The effects of oocyte donor and recipient body mass index on live birth rates and pregnancy outcomes following assisted reproduction

Assisted Reproduction

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VOLUME 2, ISSUE 1, P58-66, MARCH 01, 2021

Authors:

Jiaxin Xu, M.P.H., Heather S. Hipp, M.D., Sarah M. Capelouto, M.D., Zsolt P. Nagy, M.D., Ph.D., Daniel B. Shapiro, M.D., Jessica B. Spencer, M.D., M.Sc., Audrey J. Gaskins, Sc.D. 

Abstract:

Objective

To investigate the effects of oocyte donor and recipient body mass index (BMI) on outcomes of vitrified donor oocyte assisted reproductive technology (ART).


Design

Retrospective cohort study.


Setting

Private fertility center.


Patient(s)

A total of 338 oocyte donors and 932 recipients who underwent 1,651 embryo transfer cycles in 2008–2015.


Intervention(s)

Multivariable log binomial regression models with cluster-weighted generalized estimating equations were used to estimate the adjusted risk ratios.


Main Outcome Measure(s)

Live birth, defined as the delivery of at least one live-born infant, including all embryo transfer cycles. Secondary outcomes included birth weight and gestational length only among singleton live births.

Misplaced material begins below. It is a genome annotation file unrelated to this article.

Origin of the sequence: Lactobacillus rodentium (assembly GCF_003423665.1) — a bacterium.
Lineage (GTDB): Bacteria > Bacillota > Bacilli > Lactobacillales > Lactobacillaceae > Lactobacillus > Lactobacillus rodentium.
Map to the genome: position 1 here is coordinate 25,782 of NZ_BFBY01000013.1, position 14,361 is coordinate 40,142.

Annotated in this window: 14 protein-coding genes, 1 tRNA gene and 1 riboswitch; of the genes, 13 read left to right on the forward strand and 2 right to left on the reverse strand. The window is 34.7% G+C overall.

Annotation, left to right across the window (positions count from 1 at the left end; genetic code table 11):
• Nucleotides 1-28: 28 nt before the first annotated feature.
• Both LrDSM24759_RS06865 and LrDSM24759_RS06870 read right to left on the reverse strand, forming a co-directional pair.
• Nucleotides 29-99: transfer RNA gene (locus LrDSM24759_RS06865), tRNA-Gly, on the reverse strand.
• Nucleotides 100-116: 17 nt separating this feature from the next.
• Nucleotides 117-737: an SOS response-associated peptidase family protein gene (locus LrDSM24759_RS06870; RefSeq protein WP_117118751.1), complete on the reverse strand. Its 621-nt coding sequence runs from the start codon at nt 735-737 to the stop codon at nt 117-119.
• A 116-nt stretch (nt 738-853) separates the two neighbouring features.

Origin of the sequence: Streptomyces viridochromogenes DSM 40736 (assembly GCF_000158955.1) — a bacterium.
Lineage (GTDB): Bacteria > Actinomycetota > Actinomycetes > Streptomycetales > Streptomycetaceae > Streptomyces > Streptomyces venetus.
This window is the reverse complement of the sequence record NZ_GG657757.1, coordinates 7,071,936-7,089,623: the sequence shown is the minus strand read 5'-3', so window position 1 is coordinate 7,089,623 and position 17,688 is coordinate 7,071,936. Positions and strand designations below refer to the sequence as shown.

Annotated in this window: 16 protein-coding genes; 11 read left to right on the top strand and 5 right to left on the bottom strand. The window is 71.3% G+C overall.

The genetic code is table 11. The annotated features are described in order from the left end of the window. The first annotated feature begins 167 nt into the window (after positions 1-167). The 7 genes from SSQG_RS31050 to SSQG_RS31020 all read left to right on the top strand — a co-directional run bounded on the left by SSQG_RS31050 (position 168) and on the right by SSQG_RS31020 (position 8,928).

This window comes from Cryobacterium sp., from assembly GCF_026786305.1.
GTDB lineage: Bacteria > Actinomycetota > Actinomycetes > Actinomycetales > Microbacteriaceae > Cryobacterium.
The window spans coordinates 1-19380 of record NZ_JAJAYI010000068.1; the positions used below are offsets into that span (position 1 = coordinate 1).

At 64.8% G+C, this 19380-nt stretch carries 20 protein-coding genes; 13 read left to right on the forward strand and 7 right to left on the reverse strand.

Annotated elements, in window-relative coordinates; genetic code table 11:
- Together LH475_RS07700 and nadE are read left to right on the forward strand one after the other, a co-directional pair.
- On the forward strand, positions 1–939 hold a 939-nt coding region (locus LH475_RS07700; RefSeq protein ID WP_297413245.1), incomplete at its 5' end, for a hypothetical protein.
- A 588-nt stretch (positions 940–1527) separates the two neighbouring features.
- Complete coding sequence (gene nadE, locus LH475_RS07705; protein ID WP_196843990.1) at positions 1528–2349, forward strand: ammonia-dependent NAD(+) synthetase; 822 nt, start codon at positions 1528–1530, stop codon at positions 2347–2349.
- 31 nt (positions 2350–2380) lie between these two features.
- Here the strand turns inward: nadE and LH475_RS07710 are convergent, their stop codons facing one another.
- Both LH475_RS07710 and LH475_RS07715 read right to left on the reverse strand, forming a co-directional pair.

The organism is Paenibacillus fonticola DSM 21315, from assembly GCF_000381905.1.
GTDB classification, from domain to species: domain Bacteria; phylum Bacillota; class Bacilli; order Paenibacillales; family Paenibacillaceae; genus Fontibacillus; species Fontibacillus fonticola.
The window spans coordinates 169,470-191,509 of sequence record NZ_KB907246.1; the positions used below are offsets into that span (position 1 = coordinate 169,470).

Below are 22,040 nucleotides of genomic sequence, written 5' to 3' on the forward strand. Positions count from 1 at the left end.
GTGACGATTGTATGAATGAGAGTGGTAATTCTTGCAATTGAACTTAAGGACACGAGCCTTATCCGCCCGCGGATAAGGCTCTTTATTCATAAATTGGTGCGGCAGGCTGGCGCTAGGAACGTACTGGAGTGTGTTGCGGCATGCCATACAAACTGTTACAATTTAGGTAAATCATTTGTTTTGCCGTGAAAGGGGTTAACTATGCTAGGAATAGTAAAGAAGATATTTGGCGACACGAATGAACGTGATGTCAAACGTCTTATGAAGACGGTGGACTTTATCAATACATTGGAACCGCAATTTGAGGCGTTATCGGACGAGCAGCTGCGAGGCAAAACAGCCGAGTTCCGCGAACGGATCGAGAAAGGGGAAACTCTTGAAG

Results

The mean ± SD body mass indexes (BMIs) of donors and recipients were 22.6 ± 2.5 kg/m2 and 24.6 ± 4.8 kg/m2, respectively. There were no significant associations between donor BMI and probability of live birth. Recipients with BMI ≥35 kg/m2 had a significantly higher probability of live birth compared with normal-weight recipients. Among singleton live births, recipients with BMI <18.5 kg/m2 had a lower risk whereas women with BMI ≥35 kg/m2 had a higher risk of delivery in an earlier gestational week compared with normal weight women. Recipients with a BMI ≥35 kg/m2 also had a higher risk of having a low birth weight infant compared with normal-weight women.


Conclusions

In the setting of vitrified donor oocyte ART, recipient BMI was positively associated with probability of live birth but negatively associated with gestational length and birth weight among singleton births.

Fertility and Sterility

Editorial Office, American Society for Reproductive Medicine

Fertility and Sterility® is an international journal for obstetricians, gynecologists, reproductive endocrinologists, urologists, basic scientists and others who treat and investigate problems of infertility and human reproductive disorders. The journal publishes juried original scientific articles in clinical and laboratory research relevant to reproductive endocrinology, urology, andrology, physiology, immunology, genetics, contraception, and menopause. Fertility and Sterility® encourages and supports meaningful basic and clinical research, and facilitates and promotes excellence in professional education, in the field of reproductive medicine.